The dreaded HOA
Ten days ago, nearly two months since I embarked on this adventure, I was ready to throw in the towel. For the first time, I wanted to cancel the whole thing.
I received and signed the loan application provided by the nice credit union. Then I noticed that it included their right to put a lien on the “property” which I figured meant the solar panels I was financing. I had made clear to the solar salesperson that I did not want to see a lien on my house, and he assured me there would only be a UCC contractor’s lien on the panels, not the house. A closer read of the agreement (right after I signed it, duh) seems to define the “property” as my house! A frantic email to my sales rep remains unanswered ten days later. Fortunately, if worst comes to worst, I’m prepared to pay off the loan at any time. The $1500 fee (points) will hurt if payoff happens any time soon.
[The final loan paperwork, which I received after installation, clarified the lien is a standard contractor’s lien, only on the solar equipment, not on my house. I guess it makes a difference. The wording on the first document was unclear.]
As push was coming to shove, my HOA was giving me the silent treatment on my application, which had been filed more than a month earlier. Without their approval, I thought, I might have to delay installation until next year, losing 15% of my tax credit. Suddenly I faced the prospect of paying $5000 more in taxes for 2020, and a reduced rebate in 2021. (Congress later extended the 26% credit through 2021.) I also contemplated attorney’s fees if I decided I needed some professional help with my burgeoning issues.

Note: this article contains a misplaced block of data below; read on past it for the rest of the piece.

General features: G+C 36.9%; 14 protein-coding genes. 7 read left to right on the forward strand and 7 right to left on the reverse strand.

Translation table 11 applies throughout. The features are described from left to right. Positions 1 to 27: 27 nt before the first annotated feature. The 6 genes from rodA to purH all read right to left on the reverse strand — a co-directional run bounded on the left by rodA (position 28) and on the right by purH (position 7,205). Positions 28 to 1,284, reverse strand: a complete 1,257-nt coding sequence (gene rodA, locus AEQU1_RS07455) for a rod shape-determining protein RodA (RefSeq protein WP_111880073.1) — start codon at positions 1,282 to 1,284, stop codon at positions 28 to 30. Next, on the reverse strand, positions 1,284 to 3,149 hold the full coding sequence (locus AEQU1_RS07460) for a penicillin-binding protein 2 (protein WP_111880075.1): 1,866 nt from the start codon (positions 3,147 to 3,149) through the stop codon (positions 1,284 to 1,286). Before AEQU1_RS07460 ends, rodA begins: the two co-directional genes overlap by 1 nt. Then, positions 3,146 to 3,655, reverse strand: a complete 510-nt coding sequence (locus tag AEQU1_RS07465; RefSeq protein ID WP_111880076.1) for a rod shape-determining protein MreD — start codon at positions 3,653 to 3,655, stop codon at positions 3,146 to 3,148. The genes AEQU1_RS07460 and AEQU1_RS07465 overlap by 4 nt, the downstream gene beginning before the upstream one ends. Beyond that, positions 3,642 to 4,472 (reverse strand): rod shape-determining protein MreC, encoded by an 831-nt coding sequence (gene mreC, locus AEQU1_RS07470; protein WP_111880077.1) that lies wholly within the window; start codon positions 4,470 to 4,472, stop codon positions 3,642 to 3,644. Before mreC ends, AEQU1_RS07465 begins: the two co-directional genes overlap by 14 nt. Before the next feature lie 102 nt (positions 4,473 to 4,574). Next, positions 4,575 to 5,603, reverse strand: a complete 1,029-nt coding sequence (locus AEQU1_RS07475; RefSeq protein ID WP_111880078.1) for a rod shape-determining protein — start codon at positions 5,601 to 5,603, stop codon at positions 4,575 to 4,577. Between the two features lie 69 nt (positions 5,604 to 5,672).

I had foreseen difficulties with my HOA but my solar rep had promised to give them everything they needed. That, I realized, was a bit short of promising to take care of the HOA on my behalf. For their part, the HOA claimed they could speak only to me about the matter, not my authorized rep at the solar contractor. The salesperson didn’t return my emailed pleas for help. In fact, I don’t think I’ve heard a peep from him since I signed the sales contract, but what did I expect?
I contacted the Nevada Energy Commission, who enforce the state laws on solar panels. I heard right back from them, that they could help me only after my application had been declined by the HOA. There was nothing they could do if the HOA simply ignored me. Catch-22!
Fortunately, other staff at the solar contractor sensed my panic as we talked about scheduling the installation. They called the HOA and extracted a promise to make a decision “by the end of the day.”
Meanwhile, I took a close look at the CCRs (rules and regulations of my HOA) and saw that they promised a decision within 30 days on any application. If they didn’t respond within 30 days I could assume my application was approved. This would give me some leverage, at least.
That “end of the day” went by and two days more but I finally got the approval letter from the HOA. Things are back on track for a mid-December installation.